“The iPhone 7 and 7 Plus launch falls between the wildly-successful iPhone 6 and 6 Plus launch in 2014, and the somewhat disappointing launch of the iPhone 6S and 6S Plus in 2015,” said Josh Lowitz, CIRP Partner and Co-Founder. “The combined share for the 7 and 7 Plus launch is up slightly from the 71% share for the iPhone 6S and 6S Plus in 2015, and down considerably from the 81% share for the iPhone 6 and 6 Plus in 2014. The iPhone 6 and 6 Plus benefited from a new form factor, a larger screen, and the introduction of the even larger and premium-priced Plus model.”
“Importantly, in the most recent launch, almost one-third of buyers purchased the Plus model, nearly the same proportion as in 2015, and higher than the one-quarter of buyers who did so in 2014,” continued Lowitz. “Average selling price and gross margins suffered with the launch of the iPhone SE earlier this year, and which continues to account for a meaningful percentage of sales. We expect the strength of the higher- priced Plus phones will boost average selling prices and margins.”
Notably, Android owners accounted for a larger share of iPhone buyers (17%) compared to the iPhone 6 and 6 Plus launch (12%) but lower than the percentage compared to the iPhone 6S and 6S Plus launch (26%) (Chart 2). A smaller percentage of iPhone buyers come from outside of the existing iOS and Android operating systems. Former Blackberry and Windows phone owners, first-time smartphone buyers, and first-time mobile phone buyers, together account for fewer than 5% of iPhone buyers.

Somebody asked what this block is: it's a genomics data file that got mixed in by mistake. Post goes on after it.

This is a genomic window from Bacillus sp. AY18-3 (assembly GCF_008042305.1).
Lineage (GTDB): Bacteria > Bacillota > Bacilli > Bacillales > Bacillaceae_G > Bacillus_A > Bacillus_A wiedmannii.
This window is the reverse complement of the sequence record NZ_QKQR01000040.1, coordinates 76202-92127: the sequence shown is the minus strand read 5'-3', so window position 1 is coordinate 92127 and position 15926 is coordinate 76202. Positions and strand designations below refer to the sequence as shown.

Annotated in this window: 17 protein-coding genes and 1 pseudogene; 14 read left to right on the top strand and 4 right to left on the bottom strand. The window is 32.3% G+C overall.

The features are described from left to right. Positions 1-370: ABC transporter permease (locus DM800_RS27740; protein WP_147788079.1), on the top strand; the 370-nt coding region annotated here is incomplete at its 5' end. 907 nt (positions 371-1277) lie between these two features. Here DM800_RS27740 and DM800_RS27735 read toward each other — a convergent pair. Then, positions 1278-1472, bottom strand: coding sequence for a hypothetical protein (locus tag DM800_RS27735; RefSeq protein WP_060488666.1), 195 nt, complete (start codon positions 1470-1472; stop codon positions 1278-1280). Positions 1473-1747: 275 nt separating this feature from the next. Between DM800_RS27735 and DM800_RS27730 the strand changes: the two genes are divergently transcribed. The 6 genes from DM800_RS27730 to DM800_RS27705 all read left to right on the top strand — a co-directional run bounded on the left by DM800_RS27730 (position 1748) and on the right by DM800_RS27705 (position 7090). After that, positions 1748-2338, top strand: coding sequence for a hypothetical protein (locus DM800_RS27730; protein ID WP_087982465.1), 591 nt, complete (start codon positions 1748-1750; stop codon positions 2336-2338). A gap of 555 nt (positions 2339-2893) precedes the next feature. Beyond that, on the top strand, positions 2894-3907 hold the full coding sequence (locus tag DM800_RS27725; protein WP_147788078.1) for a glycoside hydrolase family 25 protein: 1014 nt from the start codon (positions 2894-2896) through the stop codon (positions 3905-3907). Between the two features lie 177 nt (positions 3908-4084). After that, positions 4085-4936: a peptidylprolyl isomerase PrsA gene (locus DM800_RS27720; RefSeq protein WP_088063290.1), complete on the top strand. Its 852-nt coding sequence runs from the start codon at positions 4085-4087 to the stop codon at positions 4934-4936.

“The two more successful iPhone launches in the last three years were driven by existing loyal iPhone owners who upgrade to a new iPhone model, and rely less on Android owners who switch to an iPhone,” said Mike Levin, Partner and Co-Founder of CIRP. “When Apple launched the less compelling iPhone 6S and 6S Plus models in 2015, existing iPhone owners essentially sat out the upgrade cycle. Then, 26% of iPhone buyers came from Android, while after the very successful iPhone 6 and 6 Plus launch in 2014, only 12% of new iPhone buyers can from Android.”